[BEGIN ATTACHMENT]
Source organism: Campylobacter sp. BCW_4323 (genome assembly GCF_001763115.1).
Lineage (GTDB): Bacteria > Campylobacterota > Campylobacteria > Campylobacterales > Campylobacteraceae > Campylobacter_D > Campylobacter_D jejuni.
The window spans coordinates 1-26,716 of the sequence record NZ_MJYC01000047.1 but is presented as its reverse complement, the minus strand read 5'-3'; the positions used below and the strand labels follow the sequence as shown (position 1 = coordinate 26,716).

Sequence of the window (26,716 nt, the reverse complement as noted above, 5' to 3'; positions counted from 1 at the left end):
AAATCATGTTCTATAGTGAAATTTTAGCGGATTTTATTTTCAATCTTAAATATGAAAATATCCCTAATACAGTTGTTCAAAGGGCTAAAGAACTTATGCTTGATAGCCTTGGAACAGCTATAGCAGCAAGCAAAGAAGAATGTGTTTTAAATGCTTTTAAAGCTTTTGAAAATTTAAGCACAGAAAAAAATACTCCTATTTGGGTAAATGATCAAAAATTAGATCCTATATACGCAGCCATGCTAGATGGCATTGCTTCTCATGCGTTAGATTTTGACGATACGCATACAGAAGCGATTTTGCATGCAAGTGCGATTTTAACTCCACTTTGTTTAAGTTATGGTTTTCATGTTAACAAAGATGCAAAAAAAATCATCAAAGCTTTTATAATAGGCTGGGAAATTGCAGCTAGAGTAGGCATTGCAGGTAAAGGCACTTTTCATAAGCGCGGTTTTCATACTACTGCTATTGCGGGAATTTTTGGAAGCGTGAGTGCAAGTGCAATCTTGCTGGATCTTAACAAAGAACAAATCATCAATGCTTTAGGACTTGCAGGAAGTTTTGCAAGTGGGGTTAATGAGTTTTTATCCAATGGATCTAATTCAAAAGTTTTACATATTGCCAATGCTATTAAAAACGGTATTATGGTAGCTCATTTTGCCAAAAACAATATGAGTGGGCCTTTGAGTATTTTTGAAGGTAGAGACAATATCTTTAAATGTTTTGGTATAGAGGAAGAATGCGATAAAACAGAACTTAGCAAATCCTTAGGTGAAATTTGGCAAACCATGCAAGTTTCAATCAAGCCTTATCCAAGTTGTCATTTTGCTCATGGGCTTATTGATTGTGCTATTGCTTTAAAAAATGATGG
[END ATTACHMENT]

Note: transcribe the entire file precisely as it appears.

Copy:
Source organism: Campylobacter sp. BCW_4323 (genome assembly GCF_001763115.1).
Lineage (GTDB): Bacteria > Campylobacterota > Campylobacteria > Campylobacterales > Campylobacteraceae > Campylobacter_D > Campylobacter_D jejuni.
The window spans coordinates 1-26,716 of the sequence record NZ_MJYC01000047.1 but is presented as its reverse complement, the minus strand read 5'-3'; the positions used below and the strand labels follow the sequence as shown (position 1 = coordinate 26,716).

Sequence of the window (26,716 nt, the reverse complement as noted above, 5' to 3'; positions counted from 1 at the left end):
AAATCATGTTCTATAGTGAAATTTTAGCGGATTTTATTTTCAATCTTAAATATGAAAATATCCCTAATACAGTTGTTCAAAGGGCTAAAGAACTTATGCTTGATAGCCTTGGAACAGCTATAGCAGCAAGCAAAGAAGAATGTGTTTTAAATGCTTTTAAAGCTTTTGAAAATTTAAGCACAGAAAAAAATACTCCTATTTGGGTAAATGATCAAAAATTAGATCCTATATACGCAGCCATGCTAGATGGCATTGCTTCTCATGCGTTAGATTTTGACGATACGCATACAGAAGCGATTTTGCATGCAAGTGCGATTTTAACTCCACTTTGTTTAAGTTATGGTTTTCATGTTAACAAAGATGCAAAAAAAATCATCAAAGCTTTTATAATAGGCTGGGAAATTGCAGCTAGAGTAGGCATTGCAGGTAAAGGCACTTTTCATAAGCGCGGTTTTCATACTACTGCTATTGCGGGAATTTTTGGAAGCGTGAGTGCAAGTGCAATCTTGCTGGATCTTAACAAAGAACAAATCATCAATGCTTTAGGACTTGCAGGAAGTTTTGCAAGTGGGGTTAATGAGTTTTTATCCAATGGATCTAATTCAAAAGTTTTACATATTGCCAATGCTATTAAAAACGGTATTATGGTAGCTCATTTTGCCAAAAACAATATGAGTGGGCCTTTGAGTATTTTTGAAGGTAGAGACAATATCTTTAAATGTTTTGGTATAGAGGAAGAATGCGATAAAACAGAACTTAGCAAATCCTTAGGTGAAATTTGGCAAACCATGCAAGTTTCAATCAAGCCTTATCCAAGTTGTCATTTTGCTCATGGGCTTATTGATTGTGCTATTGCTTTAAAAAATGATGG